directed by Jean-Marc Vallée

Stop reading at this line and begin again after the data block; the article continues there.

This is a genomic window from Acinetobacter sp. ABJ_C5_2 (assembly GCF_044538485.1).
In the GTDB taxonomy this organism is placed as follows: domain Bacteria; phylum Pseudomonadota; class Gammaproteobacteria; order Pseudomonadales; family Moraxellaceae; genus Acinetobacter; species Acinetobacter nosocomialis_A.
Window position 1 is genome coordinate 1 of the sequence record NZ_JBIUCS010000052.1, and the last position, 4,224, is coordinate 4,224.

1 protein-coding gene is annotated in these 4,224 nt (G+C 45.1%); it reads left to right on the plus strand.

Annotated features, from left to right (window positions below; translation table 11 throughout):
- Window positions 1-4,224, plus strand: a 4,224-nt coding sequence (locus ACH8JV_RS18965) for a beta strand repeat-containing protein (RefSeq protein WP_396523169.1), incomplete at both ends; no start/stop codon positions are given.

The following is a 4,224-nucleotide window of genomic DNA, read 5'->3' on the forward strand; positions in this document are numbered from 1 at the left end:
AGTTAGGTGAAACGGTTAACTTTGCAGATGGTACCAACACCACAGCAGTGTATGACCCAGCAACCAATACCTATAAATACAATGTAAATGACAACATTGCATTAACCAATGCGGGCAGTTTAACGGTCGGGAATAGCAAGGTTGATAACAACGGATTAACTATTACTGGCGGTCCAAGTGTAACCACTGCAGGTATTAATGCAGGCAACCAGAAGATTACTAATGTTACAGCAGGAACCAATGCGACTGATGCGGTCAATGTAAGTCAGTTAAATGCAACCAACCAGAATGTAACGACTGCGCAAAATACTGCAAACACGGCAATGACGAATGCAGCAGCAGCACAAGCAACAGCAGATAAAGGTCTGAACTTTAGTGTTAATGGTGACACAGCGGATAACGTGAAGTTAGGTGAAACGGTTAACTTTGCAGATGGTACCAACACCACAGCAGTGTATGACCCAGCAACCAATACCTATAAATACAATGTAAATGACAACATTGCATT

I have written before about the spectacular McRenaissance of one Mr Matthew McConaughey, emerging from the romcom ruins with a breathtaking string of performances that will forever cement his place among the ranks of Hollywood greats (I always knew this was the case, Mr McC, but I’m still thrilled). It all started with The Lincoln Lawyer, then Bernie, then Killer Joe, then The Paperboy, Mud- you can scroll his IMDb page for the rest of his contemporary wonders, and rest assured he is bringing nothing short of his finest work to the biopic Dallas Buyers Club. McConaughey plays Ron Woodroof, a hard living electrician who learns he has contracted the HIV virus. In his 1985 Texas world of bull riders and macho scumbags, Woodroof’s diagnosis is both a death sentence and a scarlet letter alienating him from his social circles, dooming him to embittered loneliness. But Woodroof is a fighter, a hustler who won’t even let the long odds of a 30 day life expectancy prevent him from making his own luck. An encounter with another face of the HIV epidemic, Rayon (played by a brilliant and breezy Jared Leto), combined with his own wherewithal gives Woodroof both the direction and the motivation to fight back. Sure, Woodroof is mostly out to make money and stave off his own death for as long as possible, flipping the FDA and Big Medicine the bird along the way, but what unfurls is a matter of fact and poignantly gripping story. No one can do the quietly fierce, delicate yet strong high wire act like Jennifer Garner, who is amazing as Eve, one of Woodroof’s few friends outside of his “activist” circle. Dallas Buyers Club is a glimpse into an epochal moment in our country through the keyhole of one man’s refusal to lie down, and Jean-Marc Vallée’s superb film is a sure fire classic.